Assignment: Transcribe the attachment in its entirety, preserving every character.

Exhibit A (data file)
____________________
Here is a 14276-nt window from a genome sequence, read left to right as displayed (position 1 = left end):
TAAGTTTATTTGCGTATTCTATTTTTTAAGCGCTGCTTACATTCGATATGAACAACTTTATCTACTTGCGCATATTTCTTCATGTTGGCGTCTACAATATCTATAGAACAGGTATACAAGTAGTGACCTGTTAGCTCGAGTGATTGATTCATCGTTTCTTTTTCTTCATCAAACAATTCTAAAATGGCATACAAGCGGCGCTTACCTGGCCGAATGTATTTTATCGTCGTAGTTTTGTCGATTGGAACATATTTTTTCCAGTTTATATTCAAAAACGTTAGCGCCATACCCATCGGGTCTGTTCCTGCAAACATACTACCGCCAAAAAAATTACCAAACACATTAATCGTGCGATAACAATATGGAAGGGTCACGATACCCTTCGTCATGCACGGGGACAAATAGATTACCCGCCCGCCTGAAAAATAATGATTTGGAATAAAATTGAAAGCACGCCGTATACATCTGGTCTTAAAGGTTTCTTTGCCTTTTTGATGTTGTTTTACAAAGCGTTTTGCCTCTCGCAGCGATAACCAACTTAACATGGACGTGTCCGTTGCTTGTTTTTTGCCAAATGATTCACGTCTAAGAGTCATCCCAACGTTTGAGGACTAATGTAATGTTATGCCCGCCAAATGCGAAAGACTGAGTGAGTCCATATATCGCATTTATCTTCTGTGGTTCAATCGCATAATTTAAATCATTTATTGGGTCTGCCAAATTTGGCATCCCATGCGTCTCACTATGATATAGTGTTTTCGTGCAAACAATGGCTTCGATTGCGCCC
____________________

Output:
Here is a 14276-nt window from a genome sequence, read left to right as displayed (position 1 = left end):
TAAGTTTATTTGCGTATTCTATTTTTTAAGCGCTGCTTACATTCGATATGAACAACTTTATCTACTTGCGCATATTTCTTCATGTTGGCGTCTACAATATCTATAGAACAGGTATACAAGTAGTGACCTGTTAGCTCGAGTGATTGATTCATCGTTTCTTTTTCTTCATCAAACAATTCTAAAATGGCATACAAGCGGCGCTTACCTGGCCGAATGTATTTTATCGTCGTAGTTTTGTCGATTGGAACATATTTTTTCCAGTTTATATTCAAAAACGTTAGCGCCATACCCATCGGGTCTGTTCCTGCAAACATACTACCGCCAAAAAAATTACCAAACACATTAATCGTGCGATAACAATATGGAAGGGTCACGATACCCTTCGTCATGCACGGGGACAAATAGATTACCCGCCCGCCTGAAAAATAATGATTTGGAATAAAATTGAAAGCACGCCGTATACATCTGGTCTTAAAGGTTTCTTTGCCTTTTTGATGTTGTTTTACAAAGCGTTTTGCCTCTCGCAGCGATAACCAACTTAACATGGACGTGTCCGTTGCTTGTTTTTTGCCAAATGATTCACGTCTAAGAGTCATCCCAACGTTTGAGGACTAATGTAATGTTATGCCCGCCAAATGCGAAAGACTGAGTGAGTCCATATATCGCATTTATCTTCTGTGGTTCAATCGCATAATTTAAATCATTTATTGGGTCTGCCAAATTTGGCATCCCATGCGTCTCACTATGATATAGTGTTTTCGTGCAAACAATGGCTTCGATTGCGCCC